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Tributes to the Speaker’s Chaplain

Part of the debate – in the House of Commons at 3:45 pm on 31st October 2019.

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Photo of Laurence Robertson Laurence Robertson Conservative, Tewkesbury 3:45 pm, 31st October 2019

At the beginning of my short address, perhaps you will allow me, Mr Speaker, to thank you for and congratulate you on your work. I think we have known each other in excess of a quarter of a century. You have visited my constituency, and you were very helpful to me when I was Chairman of the Northern Ireland Affairs Committee. You have championed Back Benchers; I have a long record of being one. I would like to thank you and wish you well for the future.

Mr Speaker, you very kindly allowed me to use your state rooms on the occasion of my wedding reception on 7 February 2015. Mentioning that leads me seamlessly into thanking Rose for her work, because she did me the great honour of marrying my wife Annie and me on that date in the chapel downstairs—St Mary Undercroft. What a wonderful day it was. No one who attended will ever forget it. It still gives us strength and fills us with great affection when we look back at it. I well remember that I had to be interviewed separately, Annie had to be interviewed separately and then we had to be interviewed together before Rose recommended to the Dean of Westminster that we should be allowed to be married, and it was a wonderful occasion. That is my personal recollection.

It has also been wonderful to see Rose in action over the past 10 years. I have attended many services. I tend to go to the one at 12.45 pm in the chapel downstairs, which is immediately after Prime Minister’s questions, and it is a welcome contrast from that experience to hear Rose tell us about Christianity, peace, love and how important the way we treat each other is. I hope that one of her many legacies, as she goes, will be for us to remember that how we treat each other is very important. Personally, I will never say anything in this Chamber in a tone or in words that I would not say outside it to the person I am talking about or to, and I hope that we could all try to do that as we move forward. I think the public would really like us to take on the lesson that Rose has taught us.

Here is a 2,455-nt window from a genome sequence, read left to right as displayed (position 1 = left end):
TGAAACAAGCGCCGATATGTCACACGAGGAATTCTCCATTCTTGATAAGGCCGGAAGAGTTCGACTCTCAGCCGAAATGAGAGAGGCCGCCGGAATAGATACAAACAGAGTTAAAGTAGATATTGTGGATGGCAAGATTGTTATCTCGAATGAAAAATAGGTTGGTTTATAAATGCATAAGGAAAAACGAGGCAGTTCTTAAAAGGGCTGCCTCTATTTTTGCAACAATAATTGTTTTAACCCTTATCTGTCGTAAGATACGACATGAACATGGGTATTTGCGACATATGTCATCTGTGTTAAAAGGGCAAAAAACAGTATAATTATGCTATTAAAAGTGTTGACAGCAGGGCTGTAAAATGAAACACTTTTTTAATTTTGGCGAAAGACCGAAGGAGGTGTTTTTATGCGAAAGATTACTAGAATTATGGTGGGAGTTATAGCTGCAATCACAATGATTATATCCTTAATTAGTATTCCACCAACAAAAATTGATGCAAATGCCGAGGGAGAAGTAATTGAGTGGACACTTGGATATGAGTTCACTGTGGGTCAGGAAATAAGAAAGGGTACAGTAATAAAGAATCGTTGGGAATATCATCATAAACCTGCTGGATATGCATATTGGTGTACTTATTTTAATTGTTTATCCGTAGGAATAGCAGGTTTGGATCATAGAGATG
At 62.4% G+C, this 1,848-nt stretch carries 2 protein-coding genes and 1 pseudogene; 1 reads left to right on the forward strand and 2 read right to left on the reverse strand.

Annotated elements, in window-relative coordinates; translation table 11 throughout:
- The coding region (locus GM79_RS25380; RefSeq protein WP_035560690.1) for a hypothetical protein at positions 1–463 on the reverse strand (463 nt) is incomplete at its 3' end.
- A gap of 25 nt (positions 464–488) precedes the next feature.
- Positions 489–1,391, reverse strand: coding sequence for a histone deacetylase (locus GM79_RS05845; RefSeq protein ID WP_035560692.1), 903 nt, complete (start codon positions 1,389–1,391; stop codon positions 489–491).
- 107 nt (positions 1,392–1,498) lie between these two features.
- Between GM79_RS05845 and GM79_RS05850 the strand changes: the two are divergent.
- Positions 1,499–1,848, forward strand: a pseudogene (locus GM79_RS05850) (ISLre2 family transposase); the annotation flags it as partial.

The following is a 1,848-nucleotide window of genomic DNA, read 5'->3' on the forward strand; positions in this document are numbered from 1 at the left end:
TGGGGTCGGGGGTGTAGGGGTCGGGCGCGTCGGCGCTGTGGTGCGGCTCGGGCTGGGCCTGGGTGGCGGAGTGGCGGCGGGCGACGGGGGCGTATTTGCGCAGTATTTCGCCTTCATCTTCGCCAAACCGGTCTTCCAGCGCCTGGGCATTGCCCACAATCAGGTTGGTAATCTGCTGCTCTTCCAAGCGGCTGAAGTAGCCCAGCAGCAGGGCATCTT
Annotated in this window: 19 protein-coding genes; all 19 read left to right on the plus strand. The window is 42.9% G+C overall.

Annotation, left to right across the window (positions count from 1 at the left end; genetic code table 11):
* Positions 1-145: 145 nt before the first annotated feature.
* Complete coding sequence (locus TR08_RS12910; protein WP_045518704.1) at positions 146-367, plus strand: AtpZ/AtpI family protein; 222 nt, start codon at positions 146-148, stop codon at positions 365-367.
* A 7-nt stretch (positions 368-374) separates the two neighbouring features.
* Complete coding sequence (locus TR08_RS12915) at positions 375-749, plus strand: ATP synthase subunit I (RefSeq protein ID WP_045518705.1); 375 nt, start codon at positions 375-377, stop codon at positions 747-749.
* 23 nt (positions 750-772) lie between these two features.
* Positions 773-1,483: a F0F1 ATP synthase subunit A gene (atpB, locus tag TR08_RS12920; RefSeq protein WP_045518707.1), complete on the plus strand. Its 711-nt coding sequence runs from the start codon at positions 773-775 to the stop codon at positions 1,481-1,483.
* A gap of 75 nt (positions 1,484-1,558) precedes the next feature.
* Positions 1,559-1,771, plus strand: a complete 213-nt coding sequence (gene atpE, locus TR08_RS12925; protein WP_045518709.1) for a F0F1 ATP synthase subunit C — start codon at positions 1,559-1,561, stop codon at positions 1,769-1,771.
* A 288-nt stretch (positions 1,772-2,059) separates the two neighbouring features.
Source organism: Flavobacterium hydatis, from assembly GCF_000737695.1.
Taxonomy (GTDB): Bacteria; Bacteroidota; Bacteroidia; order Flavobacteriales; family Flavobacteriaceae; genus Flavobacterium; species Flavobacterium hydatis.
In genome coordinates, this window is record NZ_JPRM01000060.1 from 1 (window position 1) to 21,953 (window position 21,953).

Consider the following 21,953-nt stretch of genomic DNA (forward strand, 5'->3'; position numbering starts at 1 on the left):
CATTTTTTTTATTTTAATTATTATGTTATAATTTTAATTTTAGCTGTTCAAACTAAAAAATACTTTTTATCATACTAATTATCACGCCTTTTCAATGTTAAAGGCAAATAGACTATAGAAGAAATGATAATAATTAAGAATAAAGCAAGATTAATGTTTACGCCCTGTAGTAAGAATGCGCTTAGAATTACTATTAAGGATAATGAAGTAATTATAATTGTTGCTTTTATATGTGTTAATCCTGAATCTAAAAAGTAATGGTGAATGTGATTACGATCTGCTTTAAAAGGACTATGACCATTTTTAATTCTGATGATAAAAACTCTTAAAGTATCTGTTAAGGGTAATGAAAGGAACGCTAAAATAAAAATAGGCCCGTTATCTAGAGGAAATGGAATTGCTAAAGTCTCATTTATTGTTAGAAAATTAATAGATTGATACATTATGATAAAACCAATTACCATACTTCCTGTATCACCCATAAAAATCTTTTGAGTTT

It hardly seems credible that, 25 years ago, there was a terrible split in the Church of England about whether to ordain women. That seems incredible thinking back. I was very much on the side of ordaining women because I believe that the person who should get the job is the one who is best qualified and best able to do that job, regardless of whether they are a man or a woman. I am glad the right side won in that debate, because we would have been deprived of the services of Rose if that debate had gone the wrong way. Many years on, when it came to the question of women bishops, it was hardly a debate at all—quite rightly—and that has enabled Rose to move on to be appointed as the Bishop of Dover.

I would like to thank Rose for all the enormous work she has done in this place, and the messages she has instilled in us about Christianity, the beliefs and what it means to be Christian. I would like to wish her all the very best as she goes forward.